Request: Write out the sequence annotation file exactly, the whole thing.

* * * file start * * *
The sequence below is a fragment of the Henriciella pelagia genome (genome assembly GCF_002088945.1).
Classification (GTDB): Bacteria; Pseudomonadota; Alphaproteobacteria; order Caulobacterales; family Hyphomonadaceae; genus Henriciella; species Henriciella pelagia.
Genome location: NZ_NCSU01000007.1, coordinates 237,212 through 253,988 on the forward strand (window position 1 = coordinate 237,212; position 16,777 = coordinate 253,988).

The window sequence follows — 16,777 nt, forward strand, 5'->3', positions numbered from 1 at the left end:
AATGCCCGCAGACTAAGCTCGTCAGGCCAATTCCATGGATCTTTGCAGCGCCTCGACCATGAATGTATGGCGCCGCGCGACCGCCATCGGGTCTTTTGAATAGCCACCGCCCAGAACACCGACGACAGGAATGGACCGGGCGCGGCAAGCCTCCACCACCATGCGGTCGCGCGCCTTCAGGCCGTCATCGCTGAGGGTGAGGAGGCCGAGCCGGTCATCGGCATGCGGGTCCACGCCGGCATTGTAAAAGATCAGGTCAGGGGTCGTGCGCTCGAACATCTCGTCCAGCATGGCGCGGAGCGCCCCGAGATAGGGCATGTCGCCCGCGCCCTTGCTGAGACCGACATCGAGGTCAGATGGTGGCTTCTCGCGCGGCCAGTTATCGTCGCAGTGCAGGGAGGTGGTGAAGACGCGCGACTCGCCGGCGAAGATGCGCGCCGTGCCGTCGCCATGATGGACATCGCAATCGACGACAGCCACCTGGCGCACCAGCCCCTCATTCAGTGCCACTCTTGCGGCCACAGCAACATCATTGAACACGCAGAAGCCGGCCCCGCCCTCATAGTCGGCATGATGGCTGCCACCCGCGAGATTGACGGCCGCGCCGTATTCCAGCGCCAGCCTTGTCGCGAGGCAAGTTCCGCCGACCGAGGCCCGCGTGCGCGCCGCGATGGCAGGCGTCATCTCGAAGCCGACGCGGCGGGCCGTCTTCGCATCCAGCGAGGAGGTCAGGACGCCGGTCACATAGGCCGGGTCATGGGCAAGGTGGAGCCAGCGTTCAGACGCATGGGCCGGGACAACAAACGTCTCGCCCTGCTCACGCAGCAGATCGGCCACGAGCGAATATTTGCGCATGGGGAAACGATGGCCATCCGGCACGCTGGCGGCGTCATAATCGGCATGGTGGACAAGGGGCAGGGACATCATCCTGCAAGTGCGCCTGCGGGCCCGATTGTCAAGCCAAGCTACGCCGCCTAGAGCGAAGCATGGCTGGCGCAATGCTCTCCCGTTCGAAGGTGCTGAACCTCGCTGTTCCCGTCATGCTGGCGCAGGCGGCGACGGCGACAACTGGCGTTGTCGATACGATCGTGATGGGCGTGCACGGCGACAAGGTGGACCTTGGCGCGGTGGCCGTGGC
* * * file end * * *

The sequence below is a fragment of the Henriciella pelagia genome (genome assembly GCF_002088945.1).
Classification (GTDB): Bacteria; Pseudomonadota; Alphaproteobacteria; order Caulobacterales; family Hyphomonadaceae; genus Henriciella; species Henriciella pelagia.
Genome location: NZ_NCSU01000007.1, coordinates 237,212 through 253,988 on the forward strand (window position 1 = coordinate 237,212; position 16,777 = coordinate 253,988).

The window sequence follows — 16,777 nt, forward strand, 5'->3', positions numbered from 1 at the left end:
AATGCCCGCAGACTAAGCTCGTCAGGCCAATTCCATGGATCTTTGCAGCGCCTCGACCATGAATGTATGGCGCCGCGCGACCGCCATCGGGTCTTTTGAATAGCCACCGCCCAGAACACCGACGACAGGAATGGACCGGGCGCGGCAAGCCTCCACCACCATGCGGTCGCGCGCCTTCAGGCCGTCATCGCTGAGGGTGAGGAGGCCGAGCCGGTCATCGGCATGCGGGTCCACGCCGGCATTGTAAAAGATCAGGTCAGGGGTCGTGCGCTCGAACATCTCGTCCAGCATGGCGCGGAGCGCCCCGAGATAGGGCATGTCGCCCGCGCCCTTGCTGAGACCGACATCGAGGTCAGATGGTGGCTTCTCGCGCGGCCAGTTATCGTCGCAGTGCAGGGAGGTGGTGAAGACGCGCGACTCGCCGGCGAAGATGCGCGCCGTGCCGTCGCCATGATGGACATCGCAATCGACGACAGCCACCTGGCGCACCAGCCCCTCATTCAGTGCCACTCTTGCGGCCACAGCAACATCATTGAACACGCAGAAGCCGGCCCCGCCCTCATAGTCGGCATGATGGCTGCCACCCGCGAGATTGACGGCCGCGCCGTATTCCAGCGCCAGCCTTGTCGCGAGGCAAGTTCCGCCGACCGAGGCCCGCGTGCGCGCCGCGATGGCAGGCGTCATCTCGAAGCCGACGCGGCGGGCCGTCTTCGCATCCAGCGAGGAGGTCAGGACGCCGGTCACATAGGCCGGGTCATGGGCAAGGTGGAGCCAGCGTTCAGACGCATGGGCCGGGACAACAAACGTCTCGCCCTGCTCACGCAGCAGATCGGCCACGAGCGAATATTTGCGCATGGGGAAACGATGGCCATCCGGCACGCTGGCGGCGTCATAATCGGCATGGTGGACAAGGGGCAGGGACATCATCCTGCAAGTGCGCCTGCGGGCCCGATTGTCAAGCCAAGCTACGCCGCCTAGAGCGAAGCATGGCTGGCGCAATGCTCTCCCGTTCGAAGGTGCTGAACCTCGCTGTTCCCGTCATGCTGGCGCAGGCGGCGACGGCGACAACTGGCGTTGTCGATACGATCGTGATGGGCGTGCACGGCGACAAGGTGGACCTTGGCGCGGTGGCCGTGGC